A Year of Twentieth Century Literature 1970 – 1979

This year I am reading 10 twentieth-century books which have not been made into films or television programmes but are excellent books anyway.  This month’s book needs to have been published between 1970 and 1979.

Published books really changed in the seventies: DIY books and self-help books became more prominent and many of these are considered classics now.  Books like What Colour is Your Parachute, Julia Child’s French Cooking, Elisabeth Zimmerman’s Knitting Without Tears, John Seymour’s famous books on self-sufficiency and organic gardening, Weight Watchers’ books, Women’s Lib books, sex manuals, books on renovating and books on interior design.

I didn’t want to review a DIY book or self-help book – that wouldn’t have been much fun. But I had to keep away from the books like The Day of the Jackal, Watership Down, Jaws, Shogun, Hitchhiker’s Guide to the Galaxy, Thorn Birds, Princess Bride, The French Lieutenant’s Woman, James Herriot’s books, and many others, as they have all made it to the screen.  

In the end I chose a book because it is beautiful to look at and to hold, and it’s got pictures!

The Young Ardizzone – An Autobiographical Fragment written by the illustrator artist, Edward Ardizzone is a delight and a pleasure to read.  It’s a small, quality paperback memoir, telling of Edward’s childhood, with his illustrations on about three-quarters of the pages. It was first published in 1970, and my copy is a beautiful Slightly Foxed edition, published in 2014.

The name, Edward Ardizzone, might be familiar to you and if you’re trying to place it – think Little Tim and the Brave Sea Captain, the children’s picture book.  Edward wrote many children’s books and illustrated dozens more book written by other authors. Little Tim, first published in 1936, is considered a classic and is still in print. It’s probably the most famous of Edward’s books, too.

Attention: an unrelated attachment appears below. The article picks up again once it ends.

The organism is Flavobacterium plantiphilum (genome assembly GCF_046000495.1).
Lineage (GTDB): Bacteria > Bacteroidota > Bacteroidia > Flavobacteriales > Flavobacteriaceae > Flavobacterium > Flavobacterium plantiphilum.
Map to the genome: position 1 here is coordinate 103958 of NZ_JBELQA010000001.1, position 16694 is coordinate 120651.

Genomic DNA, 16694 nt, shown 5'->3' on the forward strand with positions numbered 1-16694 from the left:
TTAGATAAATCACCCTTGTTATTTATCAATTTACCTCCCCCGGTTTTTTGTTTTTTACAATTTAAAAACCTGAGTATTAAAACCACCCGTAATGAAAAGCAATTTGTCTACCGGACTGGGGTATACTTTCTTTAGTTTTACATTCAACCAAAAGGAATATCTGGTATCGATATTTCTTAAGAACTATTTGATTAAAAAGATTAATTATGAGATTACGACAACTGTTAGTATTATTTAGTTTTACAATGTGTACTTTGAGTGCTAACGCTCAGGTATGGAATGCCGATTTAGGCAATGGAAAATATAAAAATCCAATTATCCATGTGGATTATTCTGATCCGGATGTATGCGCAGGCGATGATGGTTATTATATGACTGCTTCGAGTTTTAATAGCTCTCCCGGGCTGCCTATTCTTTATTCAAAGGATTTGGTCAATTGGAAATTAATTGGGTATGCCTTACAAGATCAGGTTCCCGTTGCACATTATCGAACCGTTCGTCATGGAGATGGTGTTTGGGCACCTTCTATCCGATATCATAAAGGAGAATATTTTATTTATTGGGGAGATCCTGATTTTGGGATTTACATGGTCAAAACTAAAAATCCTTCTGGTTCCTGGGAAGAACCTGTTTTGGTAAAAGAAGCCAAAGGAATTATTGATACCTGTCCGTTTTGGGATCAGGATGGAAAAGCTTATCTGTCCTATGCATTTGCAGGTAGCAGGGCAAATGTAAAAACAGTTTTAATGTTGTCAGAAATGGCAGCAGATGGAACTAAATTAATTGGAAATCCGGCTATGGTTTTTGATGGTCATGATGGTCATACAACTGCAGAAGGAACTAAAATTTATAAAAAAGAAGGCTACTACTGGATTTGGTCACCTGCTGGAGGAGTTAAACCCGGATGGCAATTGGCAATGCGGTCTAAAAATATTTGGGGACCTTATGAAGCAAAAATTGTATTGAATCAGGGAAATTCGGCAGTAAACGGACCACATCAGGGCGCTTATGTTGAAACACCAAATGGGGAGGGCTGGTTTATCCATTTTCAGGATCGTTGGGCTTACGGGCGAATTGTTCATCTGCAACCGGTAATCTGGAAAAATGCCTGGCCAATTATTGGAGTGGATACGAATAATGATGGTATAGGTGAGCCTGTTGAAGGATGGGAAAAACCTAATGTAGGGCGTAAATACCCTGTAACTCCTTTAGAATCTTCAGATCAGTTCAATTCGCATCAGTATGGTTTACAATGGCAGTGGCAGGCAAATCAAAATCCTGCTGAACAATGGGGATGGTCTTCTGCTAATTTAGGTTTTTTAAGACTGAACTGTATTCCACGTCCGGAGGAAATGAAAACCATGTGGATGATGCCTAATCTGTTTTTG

Edward Ardizzone was born in October 1900 in Vietnam, his father was a telegraph engineer – Italian by blood and French by birth, his mother was English. Edward was the eldest of five children and when he was five his mother took him and his brother and sister to England to grow up with her family. For the first few months in England they lived in Ealing – just like Nevil Shute (born 1899) who I wrote about last month.  I wonder if Edward and Nevil ever met as small boys?

After a couple of years, Edward’s mother left Edward and his siblings with her mother and went back to be with her husband. She was away for years, and when she returned, she brought two more little children with her.  

I don’t think I have ever read an autobiography written in such a kindly, non-judgemental style. There’s no blame, no self-pity, no disapproval or criticism towards anyone, in this book.

Despite all the hard things that happened to the little boy, Edward never judges, never blames and never displays any self-pity.  It’s a good lesson to me in these modern times, where it’s always someone’s fault and we need to make sure ‘someone’ is blamed. It need not be like that, and we can look back at our own childhoods remembering the fun bits and not worrying about or dwelling on the hard bits.

It’s an easy read, a fast read, and the illustrations are fabulous.  Reading this book is like eating chocolate biscuits – wonderful!

The book is available in Auckland Library, and also available to buy in various places. To get the lovely edition, look for Slightly Foxed

Next month I will report back on a book published in the 1980s. Meanwhile, please do write to me with suggestions and ideas for titles and to talk about books.

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